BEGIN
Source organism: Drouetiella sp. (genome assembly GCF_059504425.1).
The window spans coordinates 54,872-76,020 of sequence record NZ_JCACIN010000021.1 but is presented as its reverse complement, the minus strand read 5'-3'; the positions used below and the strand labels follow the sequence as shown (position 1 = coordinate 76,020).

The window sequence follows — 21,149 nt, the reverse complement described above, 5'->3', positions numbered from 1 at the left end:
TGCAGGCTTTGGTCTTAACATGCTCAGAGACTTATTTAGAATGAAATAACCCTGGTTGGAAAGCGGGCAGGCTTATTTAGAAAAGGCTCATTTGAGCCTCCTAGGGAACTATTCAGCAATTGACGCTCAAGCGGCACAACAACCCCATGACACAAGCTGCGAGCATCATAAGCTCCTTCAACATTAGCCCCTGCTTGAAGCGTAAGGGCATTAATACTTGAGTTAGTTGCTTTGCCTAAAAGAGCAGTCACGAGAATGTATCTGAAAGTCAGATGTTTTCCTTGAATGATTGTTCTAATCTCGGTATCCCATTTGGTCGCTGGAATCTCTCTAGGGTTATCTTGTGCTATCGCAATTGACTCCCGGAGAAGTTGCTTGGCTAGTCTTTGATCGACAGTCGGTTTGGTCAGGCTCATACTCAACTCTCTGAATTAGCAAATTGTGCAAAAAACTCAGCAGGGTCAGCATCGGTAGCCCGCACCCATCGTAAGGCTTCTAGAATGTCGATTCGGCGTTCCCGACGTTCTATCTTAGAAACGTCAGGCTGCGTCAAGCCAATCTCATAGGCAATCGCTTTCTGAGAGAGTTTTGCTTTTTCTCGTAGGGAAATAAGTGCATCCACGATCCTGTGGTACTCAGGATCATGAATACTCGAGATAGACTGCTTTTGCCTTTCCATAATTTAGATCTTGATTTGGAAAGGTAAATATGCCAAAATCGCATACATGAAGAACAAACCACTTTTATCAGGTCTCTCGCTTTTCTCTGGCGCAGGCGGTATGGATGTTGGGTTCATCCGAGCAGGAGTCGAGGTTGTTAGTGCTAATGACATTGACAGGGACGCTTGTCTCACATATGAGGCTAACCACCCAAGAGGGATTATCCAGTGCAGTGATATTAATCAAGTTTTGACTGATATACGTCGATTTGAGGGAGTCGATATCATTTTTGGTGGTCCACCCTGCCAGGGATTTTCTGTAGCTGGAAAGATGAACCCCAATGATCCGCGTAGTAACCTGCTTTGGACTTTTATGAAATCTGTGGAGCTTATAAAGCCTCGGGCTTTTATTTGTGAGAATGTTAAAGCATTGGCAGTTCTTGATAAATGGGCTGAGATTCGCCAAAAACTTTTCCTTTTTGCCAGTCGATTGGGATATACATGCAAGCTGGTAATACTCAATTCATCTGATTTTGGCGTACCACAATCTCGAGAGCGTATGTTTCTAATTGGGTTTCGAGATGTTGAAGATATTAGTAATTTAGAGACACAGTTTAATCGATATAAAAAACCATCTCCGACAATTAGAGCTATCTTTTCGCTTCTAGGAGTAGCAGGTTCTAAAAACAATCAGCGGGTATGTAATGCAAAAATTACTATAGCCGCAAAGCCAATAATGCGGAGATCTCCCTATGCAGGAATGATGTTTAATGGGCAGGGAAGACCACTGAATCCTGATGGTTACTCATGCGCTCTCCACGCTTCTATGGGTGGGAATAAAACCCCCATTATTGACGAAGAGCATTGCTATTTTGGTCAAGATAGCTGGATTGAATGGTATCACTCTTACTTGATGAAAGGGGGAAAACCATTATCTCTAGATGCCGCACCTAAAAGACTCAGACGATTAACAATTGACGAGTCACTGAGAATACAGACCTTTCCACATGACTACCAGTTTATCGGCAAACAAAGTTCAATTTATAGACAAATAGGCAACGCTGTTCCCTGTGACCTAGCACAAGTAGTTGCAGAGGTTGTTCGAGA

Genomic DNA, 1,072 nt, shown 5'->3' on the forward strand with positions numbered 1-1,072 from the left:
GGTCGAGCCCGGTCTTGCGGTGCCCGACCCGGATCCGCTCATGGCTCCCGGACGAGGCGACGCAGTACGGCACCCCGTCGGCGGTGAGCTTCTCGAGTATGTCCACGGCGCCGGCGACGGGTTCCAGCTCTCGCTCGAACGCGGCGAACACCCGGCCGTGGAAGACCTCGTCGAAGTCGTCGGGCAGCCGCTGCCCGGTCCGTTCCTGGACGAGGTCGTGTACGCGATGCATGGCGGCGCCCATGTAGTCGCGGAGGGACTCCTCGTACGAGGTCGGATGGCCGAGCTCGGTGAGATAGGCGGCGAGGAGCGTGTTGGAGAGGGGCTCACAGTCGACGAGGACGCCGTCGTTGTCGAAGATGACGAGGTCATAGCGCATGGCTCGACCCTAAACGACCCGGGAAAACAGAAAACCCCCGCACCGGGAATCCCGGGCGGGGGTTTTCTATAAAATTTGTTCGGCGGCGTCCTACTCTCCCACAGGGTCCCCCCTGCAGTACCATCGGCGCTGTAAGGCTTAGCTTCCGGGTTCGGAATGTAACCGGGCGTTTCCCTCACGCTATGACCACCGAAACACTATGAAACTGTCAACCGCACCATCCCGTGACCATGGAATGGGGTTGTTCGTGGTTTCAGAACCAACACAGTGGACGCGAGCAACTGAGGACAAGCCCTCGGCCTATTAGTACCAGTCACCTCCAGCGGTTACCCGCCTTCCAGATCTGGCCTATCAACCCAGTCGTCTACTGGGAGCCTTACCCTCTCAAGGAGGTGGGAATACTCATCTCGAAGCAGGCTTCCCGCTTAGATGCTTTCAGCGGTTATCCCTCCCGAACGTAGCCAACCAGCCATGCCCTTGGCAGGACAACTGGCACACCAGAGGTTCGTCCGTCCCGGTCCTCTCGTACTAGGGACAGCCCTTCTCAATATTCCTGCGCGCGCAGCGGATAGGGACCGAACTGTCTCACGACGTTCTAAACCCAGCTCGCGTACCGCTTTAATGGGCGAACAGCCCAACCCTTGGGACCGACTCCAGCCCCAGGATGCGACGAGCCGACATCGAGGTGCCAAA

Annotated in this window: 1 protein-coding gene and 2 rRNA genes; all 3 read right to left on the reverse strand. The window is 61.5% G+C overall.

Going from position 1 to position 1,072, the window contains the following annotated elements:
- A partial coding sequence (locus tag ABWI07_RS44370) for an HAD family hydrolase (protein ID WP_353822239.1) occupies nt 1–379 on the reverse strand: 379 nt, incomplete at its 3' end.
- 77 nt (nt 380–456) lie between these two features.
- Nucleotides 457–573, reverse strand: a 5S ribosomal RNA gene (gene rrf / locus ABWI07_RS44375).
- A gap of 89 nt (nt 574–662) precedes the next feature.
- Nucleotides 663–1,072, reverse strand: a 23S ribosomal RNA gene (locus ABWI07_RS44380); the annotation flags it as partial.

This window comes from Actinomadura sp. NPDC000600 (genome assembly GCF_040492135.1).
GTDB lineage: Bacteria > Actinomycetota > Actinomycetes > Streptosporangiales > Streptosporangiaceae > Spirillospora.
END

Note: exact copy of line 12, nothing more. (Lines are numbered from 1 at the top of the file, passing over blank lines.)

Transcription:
- A gap of 89 nt (nt 574–662) precedes the next feature.